3D printing cultures innovation. We've seen it across all manner of industries, particularly in education, but also in engineering, where it has been used to prototype a Le Mans racing car, advance the design of electric motorbikes, and help service jet engines.
The familiar theme with additive manufacturing is that when a designer, engineer, or studying version of these experts sees a 3D printer in action, they dream up solutions to manufacturing challenges in their head.
Whether it's a snap-fit joint, protective battery housing or heat shield, or the ability to improve on a legacy part, 3D printing can solve a wide variety of engineering and design challenges - and it has the uncanny ability to bring out the flower of creative thinking in everyone it touches.
AGH Racing recently experienced this themselves when they teamed up with 3DGence to bring 3D printing to their workshop.
AGH Racing, a student research group of the AGH University of Science and Technology in Krakow, have been working on their 2019/2020 season Formula Student racing cars. Their aim is to create a faster, lighter, and more reliable racing car than ever before. The challenges they face are doing so on budget, on time, and without sacrificing quality.
Introducing 3D printing
Another of the challenges they faced is being able to conceptualise and prototype ideas quickly. Outsourcing takes too long. This brought the team of students around to the idea of investing in their own 3D printer.
The AGH team did their research on the best 3D printers for their use case. They wanted a machine engineered specifically for industrial use, to ensure it would meet their reliability and uptime requirements. 3DGence as a brand stood out right away, thanks to their impeccable reputation for manufacturing 3D printers that are built to last and last. 3DGence also helped AGH understand how 3D printing could benefit them.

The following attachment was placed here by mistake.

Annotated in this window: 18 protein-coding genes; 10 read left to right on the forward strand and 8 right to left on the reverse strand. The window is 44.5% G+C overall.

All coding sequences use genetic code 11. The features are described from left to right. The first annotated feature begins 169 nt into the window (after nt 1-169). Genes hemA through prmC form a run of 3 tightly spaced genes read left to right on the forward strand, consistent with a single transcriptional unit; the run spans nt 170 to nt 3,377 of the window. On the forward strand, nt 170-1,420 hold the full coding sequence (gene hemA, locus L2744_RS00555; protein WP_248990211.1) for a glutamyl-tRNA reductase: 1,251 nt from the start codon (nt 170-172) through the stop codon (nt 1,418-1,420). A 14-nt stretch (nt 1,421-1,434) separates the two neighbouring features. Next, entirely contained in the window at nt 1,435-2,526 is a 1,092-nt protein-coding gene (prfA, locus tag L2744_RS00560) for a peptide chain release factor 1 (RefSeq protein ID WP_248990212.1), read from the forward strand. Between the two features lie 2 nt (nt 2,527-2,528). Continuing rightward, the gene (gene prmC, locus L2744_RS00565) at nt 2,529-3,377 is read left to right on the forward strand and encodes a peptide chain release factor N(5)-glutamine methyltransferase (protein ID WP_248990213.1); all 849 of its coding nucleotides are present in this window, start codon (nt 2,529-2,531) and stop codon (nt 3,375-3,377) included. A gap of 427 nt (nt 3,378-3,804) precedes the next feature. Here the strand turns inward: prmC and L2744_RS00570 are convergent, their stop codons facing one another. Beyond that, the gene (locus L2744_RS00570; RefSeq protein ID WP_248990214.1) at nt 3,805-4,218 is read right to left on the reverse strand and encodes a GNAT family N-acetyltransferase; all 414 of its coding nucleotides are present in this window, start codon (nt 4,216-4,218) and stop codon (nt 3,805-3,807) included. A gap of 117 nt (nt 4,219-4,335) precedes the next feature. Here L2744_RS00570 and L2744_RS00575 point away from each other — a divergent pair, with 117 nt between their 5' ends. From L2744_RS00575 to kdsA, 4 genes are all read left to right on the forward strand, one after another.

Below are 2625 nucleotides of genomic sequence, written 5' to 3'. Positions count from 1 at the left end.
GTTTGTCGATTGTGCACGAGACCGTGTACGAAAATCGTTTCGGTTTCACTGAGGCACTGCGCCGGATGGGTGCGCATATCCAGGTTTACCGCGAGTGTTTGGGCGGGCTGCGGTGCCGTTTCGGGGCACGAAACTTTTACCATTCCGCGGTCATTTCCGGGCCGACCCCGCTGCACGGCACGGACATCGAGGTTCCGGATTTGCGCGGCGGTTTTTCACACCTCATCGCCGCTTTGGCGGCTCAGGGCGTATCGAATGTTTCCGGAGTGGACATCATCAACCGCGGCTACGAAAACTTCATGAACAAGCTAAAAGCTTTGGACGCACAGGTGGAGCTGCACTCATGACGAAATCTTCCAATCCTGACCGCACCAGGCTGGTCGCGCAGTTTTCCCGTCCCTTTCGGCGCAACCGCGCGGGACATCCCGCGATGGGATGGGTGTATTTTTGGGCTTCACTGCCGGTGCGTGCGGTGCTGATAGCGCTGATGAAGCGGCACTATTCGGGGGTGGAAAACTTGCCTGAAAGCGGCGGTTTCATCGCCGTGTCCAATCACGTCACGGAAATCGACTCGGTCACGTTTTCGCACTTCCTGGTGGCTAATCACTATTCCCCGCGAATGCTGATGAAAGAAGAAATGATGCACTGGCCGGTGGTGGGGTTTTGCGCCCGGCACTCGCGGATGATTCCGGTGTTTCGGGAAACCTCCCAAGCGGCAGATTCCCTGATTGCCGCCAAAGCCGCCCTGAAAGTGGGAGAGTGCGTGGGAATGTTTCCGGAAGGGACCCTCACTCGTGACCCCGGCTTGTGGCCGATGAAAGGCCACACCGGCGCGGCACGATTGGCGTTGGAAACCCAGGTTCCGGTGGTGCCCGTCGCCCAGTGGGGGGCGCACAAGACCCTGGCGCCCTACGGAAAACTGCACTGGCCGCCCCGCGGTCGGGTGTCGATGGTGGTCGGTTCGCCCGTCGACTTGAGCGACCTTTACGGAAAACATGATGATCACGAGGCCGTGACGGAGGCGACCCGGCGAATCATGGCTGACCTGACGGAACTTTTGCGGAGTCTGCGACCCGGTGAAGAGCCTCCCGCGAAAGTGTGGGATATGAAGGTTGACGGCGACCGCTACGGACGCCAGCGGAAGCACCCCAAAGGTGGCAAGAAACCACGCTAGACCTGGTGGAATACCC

"This season, AGH Racing team is working on the development of their electric race car and the improvement of their combustion engine car, that is why we are more than pleased to be able to contribute to the development of students and support them, not only in terms of technology", says Joanna Szarblewska, Marketing Specialist at 3DGence.
The team chose the 3DGence F340 for their workshop, which has a handy touchscreen interface, a build volume of 260 x 300 x 340 mm and prints at a layer height of 150 - 250 microns (0.15 - 0.25 mm).
The F340 can print ABS and PEEK, and an interesting material called PA-CF, which is a unique polyamide reinforced with carbon fibre. It exhibits the mechanical properties of PA6, an engineering nylon that is super-tough with extremely high tensile strength.
Because the F340 is a fused filament fabrication 3D printer, the material costs are lower compared to a stereolithography 3D printer. Also, at the scale AGH Racing needed, there wasn’t an alternative technology to FFF. The 3DGence F340 is a best-in-breed machine for engineering environments.
The team found use for 3D printing right away, printing a series of parts that were conceptualised in CAD. In doing so, the team are able to prototype and test their own innovations quickly. This saves them a significant amount of time and enables them to accelerate their development cycle.
The ability to print in a wide range of materials - including ABS and PEEK, and a reinforced material called PA-CF - also means they can expand their use of 3D printing to not only include the fabrication of cosmetic parts, but functional parts too.
"Combining theoretical science with practical experience is a dream of every student, and for the AGH Racing team – everyday life in the workshop. The ability to interact with 3D printing technology and use it in our daily work will help us in the process of prototyping and creating final parts for our cars, " says Anton Koleśnik, Technical Leader of Electric Vehicle project AGH Racing.
They are using 3D printing right now to fabricate parts for their cars, which include a Formula Student racer with a combustion engine, and a Formula Student racer called Stanislaw which is fully electric. The petrol-powered model accelerates from 0-100 km/h in less than 4 seconds, with a maximum speed of 130 km/h. The electric model isn't far behind, getting from 0-100 km/h in 4.5 seconds.
"With this project, AGH Racing is contributing to the development of electric means of transport. Stanisław is a part of the current trends of ecological vehicles and increased awareness of environmental protection, " says Konrad Pajdzik, Marketing Team Leader AGH Racing.
The cars have to be as light as possible - and as aerodynamic as possible - to corner flat and handle like a go kart. 3D printing enables the team to fabricate lightweight parts in a short space of time. When designed properly, they can fit in place of parts manufactured elsewhere. The team just needs a signature part from which to design the new part from.
3D Printer: 3DGence F340.
Materials: ABS, PEEK.